of the earth is recorded?; Flint, Physiology of Man, 1:263-265 ? ?As the only true philosophic view to take of the question, we shall assume in common with nearly an the modern writers on physiology that there is no such thing as spontaneous generation ? admitting that the exact mode of production of the infusoria lowest in the scale of life is not understood.? On the Philosophy of Evolution, see A. H. Strong, Philosophy and Religion, 39-57.
(b) If such instances could be authenticated, they would prove nothing as against a proper doctrine of creation for there would still exist an impossibility of accounting for these vivific properties of matter, except upon the Scriptural view of an intelligent Contriver and Originator of matter and its laws. In short, evolution implies previous involution ? if anything comes out of matter, it must first have been put in.
Sully: ?Every doctrine of evolution must assume some definite initial arrangement which is supposed to contain the possibilities of the order which we find to be evolved and no other possibility.? Bixby, Crisis of Morals, 258 ? ?If no creative fiat can be believed to create something out of nothing, still less is evolution able to perform such a contradiction.? As we can get morality only out of a moral germ, so we can get vitality only out of a vital germ. Martineau, Seat of Authority, 14 ? ?By brooding long enough on an egg that is next to nothing, you can in this way hatch any universe actual or possible. Is it not evident that this is a mere trick of imagination, concealing its thefts of causation by committing them little by little, and taking the heap from the divine storehouse grain by grain??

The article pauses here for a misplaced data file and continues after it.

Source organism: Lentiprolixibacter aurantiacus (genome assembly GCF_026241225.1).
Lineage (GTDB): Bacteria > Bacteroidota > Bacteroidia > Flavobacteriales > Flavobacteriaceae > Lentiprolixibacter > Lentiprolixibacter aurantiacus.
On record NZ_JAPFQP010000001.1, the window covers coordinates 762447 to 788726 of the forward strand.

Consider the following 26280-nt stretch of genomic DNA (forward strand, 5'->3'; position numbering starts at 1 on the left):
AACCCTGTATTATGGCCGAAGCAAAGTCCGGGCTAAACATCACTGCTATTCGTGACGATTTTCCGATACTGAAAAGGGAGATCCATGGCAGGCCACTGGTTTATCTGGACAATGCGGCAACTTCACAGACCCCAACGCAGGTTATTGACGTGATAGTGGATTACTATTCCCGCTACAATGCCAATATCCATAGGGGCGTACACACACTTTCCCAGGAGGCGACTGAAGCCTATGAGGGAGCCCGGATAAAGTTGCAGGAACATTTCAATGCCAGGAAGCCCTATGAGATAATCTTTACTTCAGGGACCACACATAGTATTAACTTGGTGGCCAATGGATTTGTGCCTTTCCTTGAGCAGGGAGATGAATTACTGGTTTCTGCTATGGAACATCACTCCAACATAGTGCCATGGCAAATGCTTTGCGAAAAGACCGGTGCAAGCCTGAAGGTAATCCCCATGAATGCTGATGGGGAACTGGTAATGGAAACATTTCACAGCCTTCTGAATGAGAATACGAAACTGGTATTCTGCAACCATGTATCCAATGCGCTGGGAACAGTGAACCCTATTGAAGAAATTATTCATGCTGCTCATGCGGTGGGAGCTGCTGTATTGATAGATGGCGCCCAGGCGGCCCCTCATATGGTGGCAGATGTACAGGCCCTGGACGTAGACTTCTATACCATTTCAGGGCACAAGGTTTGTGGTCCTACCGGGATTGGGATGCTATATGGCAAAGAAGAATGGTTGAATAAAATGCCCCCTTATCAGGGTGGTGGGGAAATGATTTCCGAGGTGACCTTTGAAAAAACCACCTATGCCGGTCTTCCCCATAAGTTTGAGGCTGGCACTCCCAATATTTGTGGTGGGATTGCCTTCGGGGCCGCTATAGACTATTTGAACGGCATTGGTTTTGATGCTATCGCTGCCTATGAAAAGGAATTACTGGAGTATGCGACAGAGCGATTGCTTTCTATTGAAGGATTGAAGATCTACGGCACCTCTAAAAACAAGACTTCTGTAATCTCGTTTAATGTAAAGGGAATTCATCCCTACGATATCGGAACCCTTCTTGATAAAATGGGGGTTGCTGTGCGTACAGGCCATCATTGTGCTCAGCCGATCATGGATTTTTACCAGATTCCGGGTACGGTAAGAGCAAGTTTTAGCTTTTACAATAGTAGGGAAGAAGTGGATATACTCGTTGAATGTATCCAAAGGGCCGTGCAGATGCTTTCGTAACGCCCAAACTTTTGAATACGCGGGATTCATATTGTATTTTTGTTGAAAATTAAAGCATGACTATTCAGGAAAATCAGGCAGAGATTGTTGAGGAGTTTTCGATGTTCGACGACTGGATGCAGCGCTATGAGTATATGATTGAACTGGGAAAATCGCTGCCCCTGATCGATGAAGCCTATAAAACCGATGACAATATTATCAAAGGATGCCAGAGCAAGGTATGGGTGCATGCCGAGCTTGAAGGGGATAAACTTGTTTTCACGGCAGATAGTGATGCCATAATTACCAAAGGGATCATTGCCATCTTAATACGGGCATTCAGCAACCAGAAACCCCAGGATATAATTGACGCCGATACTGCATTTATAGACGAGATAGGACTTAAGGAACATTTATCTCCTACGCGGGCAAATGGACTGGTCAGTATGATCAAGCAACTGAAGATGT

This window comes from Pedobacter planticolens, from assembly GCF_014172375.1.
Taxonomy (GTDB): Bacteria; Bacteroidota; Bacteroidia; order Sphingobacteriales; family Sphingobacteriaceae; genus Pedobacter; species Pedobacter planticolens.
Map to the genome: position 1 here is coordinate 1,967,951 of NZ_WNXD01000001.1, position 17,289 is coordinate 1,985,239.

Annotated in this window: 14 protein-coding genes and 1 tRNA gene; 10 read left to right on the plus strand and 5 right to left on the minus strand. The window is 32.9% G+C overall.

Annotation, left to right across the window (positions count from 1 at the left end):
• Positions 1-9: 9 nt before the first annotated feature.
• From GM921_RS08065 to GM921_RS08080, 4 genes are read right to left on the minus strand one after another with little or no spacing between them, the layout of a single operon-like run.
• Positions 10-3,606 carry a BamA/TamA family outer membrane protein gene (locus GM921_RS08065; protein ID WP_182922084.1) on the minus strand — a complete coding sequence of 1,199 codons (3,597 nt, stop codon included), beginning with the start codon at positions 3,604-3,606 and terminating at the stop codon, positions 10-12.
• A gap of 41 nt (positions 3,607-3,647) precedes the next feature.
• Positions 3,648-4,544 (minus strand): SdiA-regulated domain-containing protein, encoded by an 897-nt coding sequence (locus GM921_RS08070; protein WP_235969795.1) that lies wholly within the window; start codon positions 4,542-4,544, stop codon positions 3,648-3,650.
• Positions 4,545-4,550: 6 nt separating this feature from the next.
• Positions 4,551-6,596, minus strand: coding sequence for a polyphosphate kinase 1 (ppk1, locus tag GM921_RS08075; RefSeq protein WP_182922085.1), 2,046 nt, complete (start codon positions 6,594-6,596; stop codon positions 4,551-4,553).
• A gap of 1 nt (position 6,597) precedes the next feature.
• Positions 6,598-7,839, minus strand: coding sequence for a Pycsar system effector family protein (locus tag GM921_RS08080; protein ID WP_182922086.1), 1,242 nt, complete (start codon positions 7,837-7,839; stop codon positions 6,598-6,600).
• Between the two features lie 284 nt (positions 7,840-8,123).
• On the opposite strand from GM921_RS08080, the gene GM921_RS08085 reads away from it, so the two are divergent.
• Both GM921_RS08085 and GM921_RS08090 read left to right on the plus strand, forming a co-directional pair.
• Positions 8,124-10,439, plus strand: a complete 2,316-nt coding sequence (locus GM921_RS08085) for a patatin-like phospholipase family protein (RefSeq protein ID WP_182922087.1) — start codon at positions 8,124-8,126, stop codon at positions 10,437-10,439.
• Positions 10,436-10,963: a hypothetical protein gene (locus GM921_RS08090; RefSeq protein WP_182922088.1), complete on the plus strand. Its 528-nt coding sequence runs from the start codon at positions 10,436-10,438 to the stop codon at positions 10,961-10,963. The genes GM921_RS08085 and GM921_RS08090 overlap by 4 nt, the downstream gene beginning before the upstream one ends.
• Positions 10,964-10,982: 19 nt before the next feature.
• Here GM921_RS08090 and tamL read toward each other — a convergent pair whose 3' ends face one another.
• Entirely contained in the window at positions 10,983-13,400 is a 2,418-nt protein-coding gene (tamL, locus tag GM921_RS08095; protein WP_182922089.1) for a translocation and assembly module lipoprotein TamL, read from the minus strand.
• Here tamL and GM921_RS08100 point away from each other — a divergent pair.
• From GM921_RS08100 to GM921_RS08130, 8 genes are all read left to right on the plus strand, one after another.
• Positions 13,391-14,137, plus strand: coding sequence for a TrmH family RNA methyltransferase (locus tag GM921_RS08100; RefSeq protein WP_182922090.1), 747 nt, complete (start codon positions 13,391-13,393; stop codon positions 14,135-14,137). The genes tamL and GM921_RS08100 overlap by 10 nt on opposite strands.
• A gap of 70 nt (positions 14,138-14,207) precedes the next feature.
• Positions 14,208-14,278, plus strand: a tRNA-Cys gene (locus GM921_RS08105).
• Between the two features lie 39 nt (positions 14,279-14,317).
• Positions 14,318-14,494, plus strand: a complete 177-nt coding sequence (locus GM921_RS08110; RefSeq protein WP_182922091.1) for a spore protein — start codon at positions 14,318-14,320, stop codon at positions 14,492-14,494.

Hens come before eggs. Perfect organic forms are antecedent to all life cells, whether animal or vegetable. ?Omnis cellula e cellula, sed primaria cellula ex organismo.? God created first the tree and its seed was in it when created ( <010112>Genesis 1:12). Protoplasm is not proton, but deuteron; the elements are antecedent to it. It is not true that man was never made at all but only ?growed? like Topsy; see Watts, New Apologetic, xvi, 312. Royce, Spirit of Modern Philosophy, 273 ? ?Evolution is the attempt to comprehend the world of experience in terms of the fundamental idealistic postulates: (1) without ideas there is no reality, (2) rational order requires a rational Being to introduce it and (3) beneath our conscious self there must be an infinite Self. The question is, has the world a meaning? It is not enough to refer ideas to mechanism. Evolution, from the nebula to man, is only the unfolding of the life of a divine Self.?
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